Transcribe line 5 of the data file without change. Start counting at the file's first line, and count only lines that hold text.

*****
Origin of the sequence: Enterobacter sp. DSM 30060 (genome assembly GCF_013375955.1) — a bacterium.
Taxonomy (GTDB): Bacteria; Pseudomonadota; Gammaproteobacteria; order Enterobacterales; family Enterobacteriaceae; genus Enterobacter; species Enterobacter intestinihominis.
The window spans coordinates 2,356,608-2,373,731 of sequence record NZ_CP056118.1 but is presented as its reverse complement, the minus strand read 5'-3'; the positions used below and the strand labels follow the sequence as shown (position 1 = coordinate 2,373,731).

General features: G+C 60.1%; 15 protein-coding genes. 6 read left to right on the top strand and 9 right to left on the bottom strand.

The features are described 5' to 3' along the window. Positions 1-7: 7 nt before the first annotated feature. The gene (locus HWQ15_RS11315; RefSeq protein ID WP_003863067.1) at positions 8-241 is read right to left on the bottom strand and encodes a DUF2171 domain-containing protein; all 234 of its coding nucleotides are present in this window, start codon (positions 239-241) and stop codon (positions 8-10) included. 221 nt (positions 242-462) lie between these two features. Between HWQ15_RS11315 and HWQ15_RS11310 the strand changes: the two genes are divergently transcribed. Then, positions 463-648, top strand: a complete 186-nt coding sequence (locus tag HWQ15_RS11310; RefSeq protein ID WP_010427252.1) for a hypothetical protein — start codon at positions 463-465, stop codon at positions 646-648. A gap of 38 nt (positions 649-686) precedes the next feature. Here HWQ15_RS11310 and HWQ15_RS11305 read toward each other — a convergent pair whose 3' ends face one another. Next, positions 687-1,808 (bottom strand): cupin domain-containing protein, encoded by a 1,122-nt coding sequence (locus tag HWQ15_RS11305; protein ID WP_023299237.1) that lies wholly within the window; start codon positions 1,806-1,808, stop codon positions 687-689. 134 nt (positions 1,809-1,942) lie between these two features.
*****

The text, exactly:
The features are described 5' to 3' along the window. Positions 1-7: 7 nt before the first annotated feature. The gene (locus HWQ15_RS11315; RefSeq protein ID WP_003863067.1) at positions 8-241 is read right to left on the bottom strand and encodes a DUF2171 domain-containing protein; all 234 of its coding nucleotides are present in this window, start codon (positions 239-241) and stop codon (positions 8-10) included. 221 nt (positions 242-462) lie between these two features. Between HWQ15_RS11315 and HWQ15_RS11310 the strand changes: the two genes are divergently transcribed. Then, positions 463-648, top strand: a complete 186-nt coding sequence (locus tag HWQ15_RS11310; RefSeq protein ID WP_010427252.1) for a hypothetical protein — start codon at positions 463-465, stop codon at positions 646-648. A gap of 38 nt (positions 649-686) precedes the next feature. Here HWQ15_RS11310 and HWQ15_RS11305 read toward each other — a convergent pair whose 3' ends face one another. Next, positions 687-1,808 (bottom strand): cupin domain-containing protein, encoded by a 1,122-nt coding sequence (locus tag HWQ15_RS11305; protein ID WP_023299237.1) that lies wholly within the window; start codon positions 1,806-1,808, stop codon positions 687-689. 134 nt (positions 1,809-1,942) lie between these two features.